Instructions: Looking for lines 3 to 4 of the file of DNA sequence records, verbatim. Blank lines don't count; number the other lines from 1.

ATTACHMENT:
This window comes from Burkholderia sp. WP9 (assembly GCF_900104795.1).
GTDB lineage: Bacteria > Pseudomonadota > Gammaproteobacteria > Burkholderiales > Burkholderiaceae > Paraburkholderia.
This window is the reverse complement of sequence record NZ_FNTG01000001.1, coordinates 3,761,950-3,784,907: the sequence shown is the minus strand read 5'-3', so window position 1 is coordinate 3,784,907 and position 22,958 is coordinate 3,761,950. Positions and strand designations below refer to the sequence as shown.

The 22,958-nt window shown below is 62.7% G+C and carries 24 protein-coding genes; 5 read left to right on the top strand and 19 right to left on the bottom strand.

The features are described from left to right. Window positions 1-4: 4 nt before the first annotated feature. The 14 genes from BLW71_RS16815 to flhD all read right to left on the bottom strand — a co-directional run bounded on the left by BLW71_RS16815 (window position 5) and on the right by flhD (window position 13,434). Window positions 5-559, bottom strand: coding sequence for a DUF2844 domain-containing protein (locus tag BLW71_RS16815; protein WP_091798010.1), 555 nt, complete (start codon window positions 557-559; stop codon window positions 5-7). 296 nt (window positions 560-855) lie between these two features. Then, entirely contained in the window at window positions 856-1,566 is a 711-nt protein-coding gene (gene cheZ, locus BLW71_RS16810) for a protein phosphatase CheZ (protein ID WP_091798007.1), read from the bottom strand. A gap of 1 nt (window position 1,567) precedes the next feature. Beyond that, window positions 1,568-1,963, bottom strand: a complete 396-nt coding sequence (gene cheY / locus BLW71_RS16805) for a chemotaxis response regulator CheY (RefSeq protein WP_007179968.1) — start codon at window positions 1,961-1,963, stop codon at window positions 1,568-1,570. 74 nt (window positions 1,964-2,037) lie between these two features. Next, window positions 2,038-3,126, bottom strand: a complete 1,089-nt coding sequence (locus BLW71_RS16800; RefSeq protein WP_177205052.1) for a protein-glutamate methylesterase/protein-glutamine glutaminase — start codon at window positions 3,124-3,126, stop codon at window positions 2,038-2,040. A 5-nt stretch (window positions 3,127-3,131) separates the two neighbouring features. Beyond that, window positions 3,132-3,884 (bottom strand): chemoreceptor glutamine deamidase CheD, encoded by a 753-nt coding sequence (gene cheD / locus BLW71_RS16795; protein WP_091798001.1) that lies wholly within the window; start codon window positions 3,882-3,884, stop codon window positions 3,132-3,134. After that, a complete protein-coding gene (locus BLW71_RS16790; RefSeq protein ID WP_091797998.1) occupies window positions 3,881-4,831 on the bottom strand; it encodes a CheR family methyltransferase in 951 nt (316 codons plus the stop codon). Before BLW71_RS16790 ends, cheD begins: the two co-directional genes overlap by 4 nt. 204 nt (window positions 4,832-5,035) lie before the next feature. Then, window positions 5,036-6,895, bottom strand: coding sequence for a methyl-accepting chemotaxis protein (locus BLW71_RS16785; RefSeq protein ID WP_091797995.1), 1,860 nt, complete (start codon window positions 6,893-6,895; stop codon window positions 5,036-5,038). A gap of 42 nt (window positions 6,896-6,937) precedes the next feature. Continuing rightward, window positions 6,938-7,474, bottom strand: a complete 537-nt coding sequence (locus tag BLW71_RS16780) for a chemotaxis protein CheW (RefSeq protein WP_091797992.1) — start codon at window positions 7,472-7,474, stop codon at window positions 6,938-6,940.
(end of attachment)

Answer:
This window is the reverse complement of sequence record NZ_FNTG01000001.1, coordinates 3,761,950-3,784,907: the sequence shown is the minus strand read 5'-3', so window position 1 is coordinate 3,784,907 and position 22,958 is coordinate 3,761,950. Positions and strand designations below refer to the sequence as shown.

The 22,958-nt window shown below is 62.7% G+C and carries 24 protein-coding genes; 5 read left to right on the top strand and 19 right to left on the bottom strand.